Pentaho Data Integration is a powerful platform which allows developers to create fast, scalable, multi-platform ETL processes. It delivers easy to use graphical interface for data integration and supports most of popular databases.

Today most commercial application are developed as web application, so it is important to integrate ETL processing with Java code.

Pentaho Data Integration can be used to:

  • periodically import files from file-system to database with data format conversion,
  • migration from one database system to another (e.g. Apache Derby to Oracle DB)
  • parsing Excel/XML files and uploading data into database
  • exporting reports from database to remote locations (via sftp / scp)

How to work with Pentaho Data Integration?

There are three ways to start Pentaho jobs and transformations:

  • Spoon – application with graphical user interface,
  • Kitchen – console application,
  • Carte – web server.

When working with Pentaho to develop transformations and jobs you can use standalone graphical application called Spoon. It provides easy to use graphical interface for development and testing. Unfortunately, because of GUI, it can’t be executed from web application.

pentaho spoon example

Sample transformation in Spoon

Pentaho is delivered also with “kitchen” console application, which can be executed from command line as follows:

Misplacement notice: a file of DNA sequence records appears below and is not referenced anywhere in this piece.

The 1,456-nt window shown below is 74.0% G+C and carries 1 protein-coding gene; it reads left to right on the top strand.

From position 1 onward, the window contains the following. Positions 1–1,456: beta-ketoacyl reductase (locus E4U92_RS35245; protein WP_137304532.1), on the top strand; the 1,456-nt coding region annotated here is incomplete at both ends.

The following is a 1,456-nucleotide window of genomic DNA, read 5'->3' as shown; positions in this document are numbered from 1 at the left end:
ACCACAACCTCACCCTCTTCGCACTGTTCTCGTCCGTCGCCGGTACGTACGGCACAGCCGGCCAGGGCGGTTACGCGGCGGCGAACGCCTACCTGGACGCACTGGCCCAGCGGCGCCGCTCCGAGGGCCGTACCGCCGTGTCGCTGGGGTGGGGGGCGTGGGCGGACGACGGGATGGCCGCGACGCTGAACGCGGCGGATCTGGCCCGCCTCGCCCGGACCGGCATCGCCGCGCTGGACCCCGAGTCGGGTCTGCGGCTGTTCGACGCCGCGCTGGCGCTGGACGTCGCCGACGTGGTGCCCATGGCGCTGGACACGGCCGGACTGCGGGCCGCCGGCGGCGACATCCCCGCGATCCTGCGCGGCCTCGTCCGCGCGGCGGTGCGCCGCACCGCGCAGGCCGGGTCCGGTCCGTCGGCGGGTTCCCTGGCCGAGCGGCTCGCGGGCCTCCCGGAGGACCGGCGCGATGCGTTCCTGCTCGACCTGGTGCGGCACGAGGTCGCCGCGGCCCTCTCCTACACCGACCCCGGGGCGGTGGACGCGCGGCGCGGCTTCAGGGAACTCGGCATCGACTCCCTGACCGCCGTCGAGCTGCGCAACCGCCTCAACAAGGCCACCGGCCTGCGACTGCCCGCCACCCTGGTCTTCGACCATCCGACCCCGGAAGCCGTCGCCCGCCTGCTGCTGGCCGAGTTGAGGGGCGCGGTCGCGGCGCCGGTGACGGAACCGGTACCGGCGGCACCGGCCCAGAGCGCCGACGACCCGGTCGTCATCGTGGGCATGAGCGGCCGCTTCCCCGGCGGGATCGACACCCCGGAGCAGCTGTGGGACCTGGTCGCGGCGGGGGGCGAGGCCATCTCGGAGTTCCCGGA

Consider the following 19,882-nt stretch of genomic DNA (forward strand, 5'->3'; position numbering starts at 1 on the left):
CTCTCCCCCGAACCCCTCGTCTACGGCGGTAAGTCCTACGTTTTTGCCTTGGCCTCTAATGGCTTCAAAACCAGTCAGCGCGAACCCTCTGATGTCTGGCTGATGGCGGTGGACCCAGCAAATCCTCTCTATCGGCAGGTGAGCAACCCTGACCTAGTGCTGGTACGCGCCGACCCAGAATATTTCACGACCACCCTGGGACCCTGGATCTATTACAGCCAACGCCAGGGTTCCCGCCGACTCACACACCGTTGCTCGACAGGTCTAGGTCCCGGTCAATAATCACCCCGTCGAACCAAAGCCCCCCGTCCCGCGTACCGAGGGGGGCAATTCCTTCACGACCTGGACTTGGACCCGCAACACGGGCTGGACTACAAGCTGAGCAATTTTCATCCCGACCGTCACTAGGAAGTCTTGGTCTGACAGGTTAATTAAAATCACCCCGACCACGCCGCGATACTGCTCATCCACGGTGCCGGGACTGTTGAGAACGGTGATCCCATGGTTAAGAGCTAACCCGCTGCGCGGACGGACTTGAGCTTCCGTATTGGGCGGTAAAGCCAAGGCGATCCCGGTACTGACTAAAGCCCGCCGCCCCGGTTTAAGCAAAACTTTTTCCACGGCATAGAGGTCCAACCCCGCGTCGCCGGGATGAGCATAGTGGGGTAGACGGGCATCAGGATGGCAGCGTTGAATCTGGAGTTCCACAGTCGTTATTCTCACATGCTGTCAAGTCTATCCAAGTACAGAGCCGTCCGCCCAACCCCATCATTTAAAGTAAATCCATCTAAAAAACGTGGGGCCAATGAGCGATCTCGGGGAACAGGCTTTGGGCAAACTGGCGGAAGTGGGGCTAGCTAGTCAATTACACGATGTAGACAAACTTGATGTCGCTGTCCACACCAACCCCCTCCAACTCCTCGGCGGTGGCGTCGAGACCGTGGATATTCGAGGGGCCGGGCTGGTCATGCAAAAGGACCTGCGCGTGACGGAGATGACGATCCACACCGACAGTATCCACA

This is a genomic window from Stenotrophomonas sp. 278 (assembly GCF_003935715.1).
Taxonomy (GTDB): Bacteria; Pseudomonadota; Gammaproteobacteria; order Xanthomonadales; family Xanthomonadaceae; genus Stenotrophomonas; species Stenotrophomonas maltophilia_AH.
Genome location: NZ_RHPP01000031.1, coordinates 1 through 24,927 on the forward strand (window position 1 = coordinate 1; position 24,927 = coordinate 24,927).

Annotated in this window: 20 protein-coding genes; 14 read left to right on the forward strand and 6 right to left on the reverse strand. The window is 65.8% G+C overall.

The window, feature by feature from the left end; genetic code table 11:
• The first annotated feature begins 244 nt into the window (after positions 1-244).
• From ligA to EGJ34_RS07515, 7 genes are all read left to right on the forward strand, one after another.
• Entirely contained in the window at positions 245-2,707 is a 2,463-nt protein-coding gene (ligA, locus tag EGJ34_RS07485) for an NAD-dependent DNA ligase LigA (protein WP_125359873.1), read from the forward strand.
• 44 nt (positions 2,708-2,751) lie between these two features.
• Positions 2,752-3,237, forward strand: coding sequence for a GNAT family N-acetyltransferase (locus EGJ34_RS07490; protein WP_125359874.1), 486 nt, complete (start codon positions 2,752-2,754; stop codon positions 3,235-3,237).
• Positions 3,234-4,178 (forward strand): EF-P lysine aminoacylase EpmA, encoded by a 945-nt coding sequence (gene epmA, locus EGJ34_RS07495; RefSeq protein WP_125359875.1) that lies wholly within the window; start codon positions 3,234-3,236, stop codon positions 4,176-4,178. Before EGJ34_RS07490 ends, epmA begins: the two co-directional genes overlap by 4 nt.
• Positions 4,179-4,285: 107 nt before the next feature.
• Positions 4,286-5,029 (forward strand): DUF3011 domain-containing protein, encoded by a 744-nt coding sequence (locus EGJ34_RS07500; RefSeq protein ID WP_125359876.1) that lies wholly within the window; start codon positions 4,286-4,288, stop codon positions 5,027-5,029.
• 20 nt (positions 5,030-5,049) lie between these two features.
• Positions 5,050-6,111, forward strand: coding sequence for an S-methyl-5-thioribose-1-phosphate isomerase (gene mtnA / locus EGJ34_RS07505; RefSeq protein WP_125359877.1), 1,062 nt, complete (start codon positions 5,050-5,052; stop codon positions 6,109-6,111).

This way jobs can be run by cron or executed periodically from application. Main disadvantage is that you need to monitor and parse output stream from console, if you need to get output status or stacktrace.

To run jobs from web application the easiest way is to use Carte Server. It supports communication with GET requests and XML response.

Carte jobs overview Carte server details

Communication with Carte

New job can be run by sending GET request to URL:

In result Carte server response with status and unique job id:

Unique job id must be stored to get details of a running job.

Job details can be downloaded also as an XML file. Carte server must be requested with job name and id:

where JOB_NAME is job file name in repository (without kjb extension), JOB_ID is unique job id returned by previous runJob command.

Example XML response:

Result contains status (status_desc), full stacktrace of transformation (log_text) and statistics informations like lines read from file or saved to database, that can be used to debugging.

Java examples

To integrate Carte server with Java standalone or web application we can use Apache HTTP Client with XML parser.

Sample method to retrieve XML document from url could look like this:

Starting application is achieved by sending GET request with job file name and parsing output, looking for unique id of started job:

Checking status is more complex, because of asynchronous nature of XML communication. Application must poll status of job in intervals to find out if job finished running. In web application it should be executed by cron/scheduler.

Response contains status description in natural text, so we need to find out if status is final (success or error) or job is still running. Carte returns final statuses:

Value in status_desc Description
OK Job started with success
Finished Job finished with success
Finished (with errors) Job finished with execution errors
Stopped Job stopped by user
Stopped (with errors) Job stopped by user with execution errors

Example java code:


Pentaho Data Integration is powerful platform that can be easily combined with java applications.
It allows developers to create fast, multi-threading ETL processes for business data processing.

Example project (with sources used in this article) can be downloaded from: Pentaho example project